Radio Advertising. Creating Winners.

What does it take to create award-winning radio advertising today?

Radio Advertising. Creating Winners.

Radio, as an advertising platform, is unique in the way that there is only one tangible sensory element in its presentation: sound. The limitations of the medium mean that budgets and production processes differ from platforms such as television, online, cinema and other visual media, which are generally much more demanding to produce.

As a consequence, these days, with the ever tightening marketing budgets, it is common for radio advertisements to be produced much more quickly and cheaply, with sometimes poorly conceived ideas or the lack thereof. This can result in content that is repetitive, predictable, and forgettable, much of which is evident in a large amount of radio advertising we hear today. Due to radio being a cost effective way to produce advertising however, it allows for additional time to be used in order to create memorable content.

Time is an element that is necessary to be prioritised when producing creative work at a level of high quality. This commercial for UNICEF was worked on and experimented with over an extensive period of time to ensure that the team could produce something that effectively communicated their intended message, and in a creative and interesting way. The Gold Loerie Award winning radio commercial is an example of how important the creative process is when producing award-winning content, and how vital it is to invest time into fully fleshing out an idea.

UNICEF – Coalition Against Child Soldiers

The writer of the commercial, Alison Hingle, explains the problems that arise from production limitations from an industry standpoint; “It is cheaper to make radio but for that reason radio is very rushed … you can go into the studio and in 3 hours, boom you’ve got a radio ad produced.”
She highlights the importance of investing time into each step of the production, and how crucial the collaborative process is to fully realising a creative idea.

Hingle explains how Paul at Baxter Sound spent “hours working on the sound design and playing with different things”, and how that after speaking with him about the commercial from a sound design perspective, it was re-scripted to more effectively convey the narrative.

Having the time to go back to the ad after a day of working with a fresh perspective allowed the team to understand what was working and what still needed to be done. “Being able to do that in this ad was an absolute gift, … having that time made it easier for [Paul] and easier for us, and what he brought to the party is at least 60% of the reason I think it won an award.”

Allowing the time for experimentation is crucial when it comes to building immersive and intricate worlds from which our stories are told. The ad ‘Fantasy’, featured in a campaign for Lego, uses complex sound design and voice work to create a highly immersive fantasy-themed setting.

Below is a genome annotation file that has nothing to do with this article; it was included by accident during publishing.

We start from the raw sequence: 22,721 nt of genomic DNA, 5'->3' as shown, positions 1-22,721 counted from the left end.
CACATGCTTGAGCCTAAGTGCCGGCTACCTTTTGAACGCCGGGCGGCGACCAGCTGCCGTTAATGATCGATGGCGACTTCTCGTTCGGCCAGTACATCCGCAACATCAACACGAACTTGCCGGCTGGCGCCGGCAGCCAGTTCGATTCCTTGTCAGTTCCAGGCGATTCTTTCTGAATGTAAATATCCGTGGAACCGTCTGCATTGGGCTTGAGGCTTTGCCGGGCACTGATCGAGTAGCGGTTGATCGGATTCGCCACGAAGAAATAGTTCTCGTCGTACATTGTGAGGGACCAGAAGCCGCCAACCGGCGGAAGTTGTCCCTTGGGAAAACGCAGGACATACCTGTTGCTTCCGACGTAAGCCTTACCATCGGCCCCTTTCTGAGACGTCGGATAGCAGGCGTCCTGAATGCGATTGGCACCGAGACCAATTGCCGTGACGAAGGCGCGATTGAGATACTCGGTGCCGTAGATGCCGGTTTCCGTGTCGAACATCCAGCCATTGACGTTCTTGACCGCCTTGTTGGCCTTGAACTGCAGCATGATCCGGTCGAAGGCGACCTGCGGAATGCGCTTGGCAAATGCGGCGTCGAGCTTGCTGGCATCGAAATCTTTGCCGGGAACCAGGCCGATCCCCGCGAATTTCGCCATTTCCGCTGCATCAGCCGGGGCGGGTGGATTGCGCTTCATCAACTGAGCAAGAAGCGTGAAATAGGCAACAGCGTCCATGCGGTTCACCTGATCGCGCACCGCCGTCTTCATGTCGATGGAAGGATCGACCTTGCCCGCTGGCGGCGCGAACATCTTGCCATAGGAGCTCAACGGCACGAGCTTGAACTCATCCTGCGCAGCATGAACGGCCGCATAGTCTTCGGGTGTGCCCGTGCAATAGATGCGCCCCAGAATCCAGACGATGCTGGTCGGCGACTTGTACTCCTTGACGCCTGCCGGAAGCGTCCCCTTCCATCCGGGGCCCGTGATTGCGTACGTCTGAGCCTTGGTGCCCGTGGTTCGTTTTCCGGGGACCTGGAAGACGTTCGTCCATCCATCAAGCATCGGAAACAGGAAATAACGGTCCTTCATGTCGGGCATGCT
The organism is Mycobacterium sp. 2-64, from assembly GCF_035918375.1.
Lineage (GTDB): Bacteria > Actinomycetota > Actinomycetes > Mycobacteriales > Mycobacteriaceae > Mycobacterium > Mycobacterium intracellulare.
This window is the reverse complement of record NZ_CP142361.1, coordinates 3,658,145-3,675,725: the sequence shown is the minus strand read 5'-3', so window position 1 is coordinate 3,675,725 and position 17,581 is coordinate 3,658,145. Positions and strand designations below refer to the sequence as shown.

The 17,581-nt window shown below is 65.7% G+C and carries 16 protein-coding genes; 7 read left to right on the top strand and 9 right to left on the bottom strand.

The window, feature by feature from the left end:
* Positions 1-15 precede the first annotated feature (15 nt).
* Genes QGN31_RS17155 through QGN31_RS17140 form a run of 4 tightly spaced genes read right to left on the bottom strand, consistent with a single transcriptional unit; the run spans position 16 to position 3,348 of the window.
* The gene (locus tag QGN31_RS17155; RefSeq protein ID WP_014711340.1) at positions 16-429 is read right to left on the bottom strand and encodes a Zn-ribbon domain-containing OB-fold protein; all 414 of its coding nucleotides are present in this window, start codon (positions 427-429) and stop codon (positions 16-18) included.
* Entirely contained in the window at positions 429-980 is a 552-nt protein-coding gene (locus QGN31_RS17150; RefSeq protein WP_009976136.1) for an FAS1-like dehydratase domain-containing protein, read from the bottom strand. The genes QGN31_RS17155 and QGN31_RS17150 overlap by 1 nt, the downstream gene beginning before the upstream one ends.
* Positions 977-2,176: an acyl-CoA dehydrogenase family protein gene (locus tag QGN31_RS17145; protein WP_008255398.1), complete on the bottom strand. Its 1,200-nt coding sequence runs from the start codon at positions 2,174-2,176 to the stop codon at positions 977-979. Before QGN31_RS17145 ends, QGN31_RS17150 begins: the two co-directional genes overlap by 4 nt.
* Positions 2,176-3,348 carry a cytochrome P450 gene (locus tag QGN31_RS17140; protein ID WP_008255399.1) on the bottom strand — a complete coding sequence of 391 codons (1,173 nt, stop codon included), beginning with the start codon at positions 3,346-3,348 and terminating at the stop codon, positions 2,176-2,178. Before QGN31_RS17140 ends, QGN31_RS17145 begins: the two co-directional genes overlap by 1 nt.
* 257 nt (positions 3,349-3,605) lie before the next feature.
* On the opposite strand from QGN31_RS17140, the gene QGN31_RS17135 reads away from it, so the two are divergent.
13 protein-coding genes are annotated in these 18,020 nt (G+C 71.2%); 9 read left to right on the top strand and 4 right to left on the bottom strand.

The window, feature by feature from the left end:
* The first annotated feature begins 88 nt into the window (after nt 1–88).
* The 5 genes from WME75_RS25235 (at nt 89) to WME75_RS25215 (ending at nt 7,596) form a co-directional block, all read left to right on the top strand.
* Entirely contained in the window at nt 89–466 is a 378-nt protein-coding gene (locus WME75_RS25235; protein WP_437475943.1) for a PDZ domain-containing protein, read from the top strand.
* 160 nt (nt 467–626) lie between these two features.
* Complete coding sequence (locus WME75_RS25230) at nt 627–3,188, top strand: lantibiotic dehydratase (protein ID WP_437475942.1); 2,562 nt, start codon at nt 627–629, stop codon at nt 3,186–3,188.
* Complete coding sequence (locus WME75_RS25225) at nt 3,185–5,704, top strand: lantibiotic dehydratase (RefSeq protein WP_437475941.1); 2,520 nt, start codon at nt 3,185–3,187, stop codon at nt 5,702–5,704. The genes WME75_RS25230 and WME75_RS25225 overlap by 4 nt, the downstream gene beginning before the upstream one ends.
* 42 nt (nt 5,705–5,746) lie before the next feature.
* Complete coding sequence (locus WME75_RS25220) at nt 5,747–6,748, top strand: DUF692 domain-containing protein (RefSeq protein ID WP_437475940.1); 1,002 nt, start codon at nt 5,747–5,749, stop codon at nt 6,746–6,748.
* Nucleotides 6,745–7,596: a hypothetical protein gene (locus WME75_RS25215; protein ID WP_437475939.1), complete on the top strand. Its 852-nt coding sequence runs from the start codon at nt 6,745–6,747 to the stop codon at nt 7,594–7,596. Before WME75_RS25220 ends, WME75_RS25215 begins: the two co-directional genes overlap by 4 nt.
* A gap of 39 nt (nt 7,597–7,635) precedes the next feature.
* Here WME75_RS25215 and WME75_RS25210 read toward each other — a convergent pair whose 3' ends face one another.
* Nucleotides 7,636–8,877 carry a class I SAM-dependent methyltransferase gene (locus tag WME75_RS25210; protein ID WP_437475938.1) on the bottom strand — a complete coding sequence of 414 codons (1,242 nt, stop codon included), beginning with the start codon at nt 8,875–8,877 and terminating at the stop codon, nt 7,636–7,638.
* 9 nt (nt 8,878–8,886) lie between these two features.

Lego, Just Imagine – Fantasy

The sounds of a fantastical battle, paired with the references to LEGO blocks, convey feelings of wonder and adventure that the listener immediately correlates with the LEGO brand.

When it comes to storytelling, there is a multitude of ways to approach conveying a message or narrative. Often we use sound to immerse our listener in a location where the story unfolds, though sometimes a much simpler and more grounded approach can be even more effective at telling a story and grabbing the listener on an emotional level.

This TAC ad uses only voice to tell its story of a mother losing her son to a traffic accident.

TAC – Mother’s Day

The lack of any sound effects or music draws full attention to the voice and allows the listener to really listen to what’s being said. This gives the story, and message being conveyed, much more emotional impact than if it was shrouded in sound design.

The casting process is crucial when it comes to setting the right tone and making the content believable to listeners. Finding the right voice and performance to fit the narrative is just as important as sound design, as something grounded and ‘real’ is much more believable than the cheaply made, faux-conversational pieces that are so familiar in today’s advertising landscape.

So, what does it take to produce award-winning radio? Allowing the time to fully explore concepts and ideas is important when creating something memorable and entertaining. It is also key to have a completely realised narrative and find an effective method with which to convey it to the audience, whether it be with the use of sound design, music, voice direction, or a combination of these elements. These are extremely important foundations in radio production, as they allow the commercial to make full use of the medium from a technical and creative perspective, keeping listeners engaged and leaving them with something they’ll remember.